2015 Volume 62 Issue 2 Pages 37-45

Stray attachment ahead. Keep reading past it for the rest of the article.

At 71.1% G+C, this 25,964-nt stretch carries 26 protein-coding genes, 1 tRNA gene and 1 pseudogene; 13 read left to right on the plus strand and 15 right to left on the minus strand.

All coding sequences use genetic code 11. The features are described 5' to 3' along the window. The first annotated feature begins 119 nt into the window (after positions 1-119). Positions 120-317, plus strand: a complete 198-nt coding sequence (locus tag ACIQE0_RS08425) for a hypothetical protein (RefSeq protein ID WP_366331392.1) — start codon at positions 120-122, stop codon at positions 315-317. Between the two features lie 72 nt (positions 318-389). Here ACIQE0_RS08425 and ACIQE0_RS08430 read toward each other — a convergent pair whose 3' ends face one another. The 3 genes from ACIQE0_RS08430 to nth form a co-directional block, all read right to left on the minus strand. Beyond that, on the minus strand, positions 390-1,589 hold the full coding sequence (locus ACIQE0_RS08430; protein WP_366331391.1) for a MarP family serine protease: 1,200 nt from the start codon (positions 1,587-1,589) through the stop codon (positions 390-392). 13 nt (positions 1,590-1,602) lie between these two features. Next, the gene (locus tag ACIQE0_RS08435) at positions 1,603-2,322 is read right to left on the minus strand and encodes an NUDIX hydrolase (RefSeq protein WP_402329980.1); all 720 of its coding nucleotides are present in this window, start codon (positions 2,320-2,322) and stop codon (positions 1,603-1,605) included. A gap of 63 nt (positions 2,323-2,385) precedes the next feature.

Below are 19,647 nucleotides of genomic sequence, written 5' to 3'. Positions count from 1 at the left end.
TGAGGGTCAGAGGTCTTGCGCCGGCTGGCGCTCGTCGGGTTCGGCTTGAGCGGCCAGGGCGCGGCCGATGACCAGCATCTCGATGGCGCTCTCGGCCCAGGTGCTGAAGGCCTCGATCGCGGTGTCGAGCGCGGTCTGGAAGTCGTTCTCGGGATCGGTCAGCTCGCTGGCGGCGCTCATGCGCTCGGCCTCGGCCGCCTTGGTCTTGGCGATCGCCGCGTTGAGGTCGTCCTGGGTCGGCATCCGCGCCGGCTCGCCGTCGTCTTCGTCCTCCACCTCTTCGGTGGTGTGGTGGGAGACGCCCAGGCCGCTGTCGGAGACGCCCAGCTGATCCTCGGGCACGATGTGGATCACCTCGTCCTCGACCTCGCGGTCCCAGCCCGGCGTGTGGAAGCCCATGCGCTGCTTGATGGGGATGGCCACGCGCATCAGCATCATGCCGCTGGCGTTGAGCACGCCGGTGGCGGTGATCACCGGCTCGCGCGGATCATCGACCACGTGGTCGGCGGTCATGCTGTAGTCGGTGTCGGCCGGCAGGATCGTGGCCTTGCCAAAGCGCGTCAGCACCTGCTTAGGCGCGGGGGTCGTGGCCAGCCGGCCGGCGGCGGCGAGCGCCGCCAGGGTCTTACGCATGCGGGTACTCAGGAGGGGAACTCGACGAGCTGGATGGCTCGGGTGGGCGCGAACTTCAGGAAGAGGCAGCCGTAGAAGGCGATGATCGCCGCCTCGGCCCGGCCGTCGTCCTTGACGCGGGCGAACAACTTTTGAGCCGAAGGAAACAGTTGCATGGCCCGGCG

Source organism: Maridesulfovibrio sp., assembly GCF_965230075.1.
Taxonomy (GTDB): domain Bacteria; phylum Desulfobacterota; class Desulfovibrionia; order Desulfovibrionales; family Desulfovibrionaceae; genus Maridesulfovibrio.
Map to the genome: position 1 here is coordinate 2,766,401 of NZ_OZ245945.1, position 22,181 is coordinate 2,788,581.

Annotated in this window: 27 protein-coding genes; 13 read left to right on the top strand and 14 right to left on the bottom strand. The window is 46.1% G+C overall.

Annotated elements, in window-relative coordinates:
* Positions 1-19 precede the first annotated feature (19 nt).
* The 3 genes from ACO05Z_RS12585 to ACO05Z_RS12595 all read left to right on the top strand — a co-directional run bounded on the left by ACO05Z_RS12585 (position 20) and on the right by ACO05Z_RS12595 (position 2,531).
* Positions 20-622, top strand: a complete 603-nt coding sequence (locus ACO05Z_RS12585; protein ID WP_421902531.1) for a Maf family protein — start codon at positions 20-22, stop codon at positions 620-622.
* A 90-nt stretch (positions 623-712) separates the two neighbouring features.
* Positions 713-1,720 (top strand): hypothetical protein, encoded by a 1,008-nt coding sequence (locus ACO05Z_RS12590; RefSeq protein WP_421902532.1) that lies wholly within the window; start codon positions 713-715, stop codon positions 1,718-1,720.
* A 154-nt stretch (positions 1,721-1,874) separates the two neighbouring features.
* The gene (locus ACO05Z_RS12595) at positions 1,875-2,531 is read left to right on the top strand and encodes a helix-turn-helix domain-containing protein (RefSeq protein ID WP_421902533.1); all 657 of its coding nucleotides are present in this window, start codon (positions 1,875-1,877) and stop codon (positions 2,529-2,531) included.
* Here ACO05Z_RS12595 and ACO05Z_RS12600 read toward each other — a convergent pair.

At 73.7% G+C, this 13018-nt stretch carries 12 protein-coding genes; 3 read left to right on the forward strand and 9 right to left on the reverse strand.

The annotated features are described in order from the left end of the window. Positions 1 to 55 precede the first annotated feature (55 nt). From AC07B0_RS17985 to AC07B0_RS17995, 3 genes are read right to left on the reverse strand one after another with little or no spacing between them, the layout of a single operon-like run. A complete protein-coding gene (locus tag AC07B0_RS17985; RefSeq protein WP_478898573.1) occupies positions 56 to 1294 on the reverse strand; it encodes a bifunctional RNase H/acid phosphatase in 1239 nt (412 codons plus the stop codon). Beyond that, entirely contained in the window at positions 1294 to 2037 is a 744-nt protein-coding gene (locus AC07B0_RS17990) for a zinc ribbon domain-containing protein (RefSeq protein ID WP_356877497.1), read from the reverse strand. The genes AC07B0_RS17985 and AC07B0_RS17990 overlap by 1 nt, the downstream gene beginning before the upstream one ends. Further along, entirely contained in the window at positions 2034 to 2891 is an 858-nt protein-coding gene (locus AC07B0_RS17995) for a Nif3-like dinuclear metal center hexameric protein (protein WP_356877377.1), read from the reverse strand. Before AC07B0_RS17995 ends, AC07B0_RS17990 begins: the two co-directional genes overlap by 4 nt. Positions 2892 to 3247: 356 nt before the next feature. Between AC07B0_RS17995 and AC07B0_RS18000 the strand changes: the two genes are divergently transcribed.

Glycogen is the predominant polysaccharide in living cells. Many microorganisms accumulate glycogen, which serves as an energy reserve to cope with harsh environmental conditions. Therefore, the functions of enzymes involved in glycogen synthesis and degradation must be deciphered to understand the survival mechanisms of microbes. However, these enzymes in bacteria, most of which are glycosyl transferases or glycosidases, have not been fully characterized. Although there are similarities, the processes of glycogen synthesis and degradation in bacteria are quite distinct from the same processes in eukaryotes. Considerable progress has been made in understanding the mode of glycogen metabolism in Escherichia coli. In addition to the common core pathway, the virulence factors of infecting enteropathogenic bacteria appear to be involved in glycogen degradation. This review will focus on the following: (i) enzymes involved in glycogen degradation in E. coli, (ii) comparisons of the glycogen enzymes within enterobacteria, and (iii) glycogen as a carbon source for infectious microbes.